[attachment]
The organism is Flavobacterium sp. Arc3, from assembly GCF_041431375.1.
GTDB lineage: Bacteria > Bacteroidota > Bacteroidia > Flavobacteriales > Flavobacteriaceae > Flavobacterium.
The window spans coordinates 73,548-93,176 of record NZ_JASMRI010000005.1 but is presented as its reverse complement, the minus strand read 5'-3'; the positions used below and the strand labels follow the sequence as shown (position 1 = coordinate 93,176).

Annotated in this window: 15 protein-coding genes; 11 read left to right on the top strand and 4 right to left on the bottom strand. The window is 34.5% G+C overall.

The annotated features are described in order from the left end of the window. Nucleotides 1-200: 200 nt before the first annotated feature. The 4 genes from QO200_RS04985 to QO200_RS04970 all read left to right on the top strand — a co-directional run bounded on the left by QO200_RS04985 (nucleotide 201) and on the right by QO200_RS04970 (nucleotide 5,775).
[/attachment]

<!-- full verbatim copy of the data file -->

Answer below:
The organism is Flavobacterium sp. Arc3, from assembly GCF_041431375.1.
GTDB lineage: Bacteria > Bacteroidota > Bacteroidia > Flavobacteriales > Flavobacteriaceae > Flavobacterium.
The window spans coordinates 73,548-93,176 of record NZ_JASMRI010000005.1 but is presented as its reverse complement, the minus strand read 5'-3'; the positions used below and the strand labels follow the sequence as shown (position 1 = coordinate 93,176).

Annotated in this window: 15 protein-coding genes; 11 read left to right on the top strand and 4 right to left on the bottom strand. The window is 34.5% G+C overall.

The annotated features are described in order from the left end of the window. Nucleotides 1-200: 200 nt before the first annotated feature. The 4 genes from QO200_RS04985 to QO200_RS04970 all read left to right on the top strand — a co-directional run bounded on the left by QO200_RS04985 (nucleotide 201) and on the right by QO200_RS04970 (nucleotide 5,775).